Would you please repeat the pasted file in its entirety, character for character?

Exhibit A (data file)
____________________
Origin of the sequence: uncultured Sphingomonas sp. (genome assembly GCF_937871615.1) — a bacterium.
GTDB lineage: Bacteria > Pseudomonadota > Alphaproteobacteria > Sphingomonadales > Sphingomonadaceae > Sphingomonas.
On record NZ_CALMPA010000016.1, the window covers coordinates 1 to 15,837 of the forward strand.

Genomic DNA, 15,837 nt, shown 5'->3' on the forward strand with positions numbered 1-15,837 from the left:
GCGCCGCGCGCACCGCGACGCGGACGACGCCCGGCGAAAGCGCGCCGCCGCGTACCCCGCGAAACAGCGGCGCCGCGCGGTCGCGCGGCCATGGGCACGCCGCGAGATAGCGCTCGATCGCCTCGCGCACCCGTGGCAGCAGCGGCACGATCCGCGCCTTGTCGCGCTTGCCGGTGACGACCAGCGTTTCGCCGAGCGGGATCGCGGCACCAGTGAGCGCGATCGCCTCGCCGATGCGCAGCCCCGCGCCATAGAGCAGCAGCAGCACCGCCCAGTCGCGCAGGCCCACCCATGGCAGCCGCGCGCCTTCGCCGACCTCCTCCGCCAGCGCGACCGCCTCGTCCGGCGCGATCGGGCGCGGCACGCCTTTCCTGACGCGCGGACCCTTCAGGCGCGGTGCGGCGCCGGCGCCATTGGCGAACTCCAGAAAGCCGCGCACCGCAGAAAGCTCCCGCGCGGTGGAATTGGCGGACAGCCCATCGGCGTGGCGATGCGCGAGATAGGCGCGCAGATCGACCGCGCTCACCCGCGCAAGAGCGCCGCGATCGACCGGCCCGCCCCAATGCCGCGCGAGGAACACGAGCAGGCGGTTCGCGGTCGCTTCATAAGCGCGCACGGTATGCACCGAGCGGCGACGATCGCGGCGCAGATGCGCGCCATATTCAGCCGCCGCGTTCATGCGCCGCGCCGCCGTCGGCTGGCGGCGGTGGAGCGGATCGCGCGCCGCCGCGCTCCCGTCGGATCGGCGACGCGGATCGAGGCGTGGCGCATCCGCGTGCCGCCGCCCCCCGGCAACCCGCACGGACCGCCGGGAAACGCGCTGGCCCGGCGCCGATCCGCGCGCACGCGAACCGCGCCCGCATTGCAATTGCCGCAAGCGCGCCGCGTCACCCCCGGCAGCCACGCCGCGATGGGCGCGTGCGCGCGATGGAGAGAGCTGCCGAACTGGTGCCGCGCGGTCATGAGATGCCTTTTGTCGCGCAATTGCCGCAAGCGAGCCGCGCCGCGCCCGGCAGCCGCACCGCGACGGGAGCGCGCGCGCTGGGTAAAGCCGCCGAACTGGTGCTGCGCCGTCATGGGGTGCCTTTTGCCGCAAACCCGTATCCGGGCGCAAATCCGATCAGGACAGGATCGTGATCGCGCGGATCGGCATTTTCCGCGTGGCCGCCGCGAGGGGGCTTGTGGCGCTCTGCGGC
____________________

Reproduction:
Origin of the sequence: uncultured Sphingomonas sp. (genome assembly GCF_937871615.1) — a bacterium.
GTDB lineage: Bacteria > Pseudomonadota > Alphaproteobacteria > Sphingomonadales > Sphingomonadaceae > Sphingomonas.
On record NZ_CALMPA010000016.1, the window covers coordinates 1 to 15,837 of the forward strand.

Genomic DNA, 15,837 nt, shown 5'->3' on the forward strand with positions numbered 1-15,837 from the left:
GCGCCGCGCGCACCGCGACGCGGACGACGCCCGGCGAAAGCGCGCCGCCGCGTACCCCGCGAAACAGCGGCGCCGCGCGGTCGCGCGGCCATGGGCACGCCGCGAGATAGCGCTCGATCGCCTCGCGCACCCGTGGCAGCAGCGGCACGATCCGCGCCTTGTCGCGCTTGCCGGTGACGACCAGCGTTTCGCCGAGCGGGATCGCGGCACCAGTGAGCGCGATCGCCTCGCCGATGCGCAGCCCCGCGCCATAGAGCAGCAGCAGCACCGCCCAGTCGCGCAGGCCCACCCATGGCAGCCGCGCGCCTTCGCCGACCTCCTCCGCCAGCGCGACCGCCTCGTCCGGCGCGATCGGGCGCGGCACGCCTTTCCTGACGCGCGGACCCTTCAGGCGCGGTGCGGCGCCGGCGCCATTGGCGAACTCCAGAAAGCCGCGCACCGCAGAAAGCTCCCGCGCGGTGGAATTGGCGGACAGCCCATCGGCGTGGCGATGCGCGAGATAGGCGCGCAGATCGACCGCGCTCACCCGCGCAAGAGCGCCGCGATCGACCGGCCCGCCCCAATGCCGCGCGAGGAACACGAGCAGGCGGTTCGCGGTCGCTTCATAAGCGCGCACGGTATGCACCGAGCGGCGACGATCGCGGCGCAGATGCGCGCCATATTCAGCCGCCGCGTTCATGCGCCGCGCCGCCGTCGGCTGGCGGCGGTGGAGCGGATCGCGCGCCGCCGCGCTCCCGTCGGATCGGCGACGCGGATCGAGGCGTGGCGCATCCGCGTGCCGCCGCCCCCCGGCAACCCGCACGGACCGCCGGGAAACGCGCTGGCCCGGCGCCGATCCGCGCGCACGCGAACCGCGCCCGCATTGCAATTGCCGCAAGCGCGCCGCGTCACCCCCGGCAGCCACGCCGCGATGGGCGCGTGCGCGCGATGGAGAGAGCTGCCGAACTGGTGCCGCGCGGTCATGAGATGCCTTTTGTCGCGCAATTGCCGCAAGCGAGCCGCGCCGCGCCCGGCAGCCGCACCGCGACGGGAGCGCGCGCGCTGGGTAAAGCCGCCGAACTGGTGCTGCGCCGTCATGGGGTGCCTTTTGCCGCAAACCCGTATCCGGGCGCAAATCCGATCAGGACAGGATCGTGATCGCGCGGATCGGCATTTTCCGCGTGGCCGCCGCGAGGGGGCTTGTGGCGCTCTGCGGC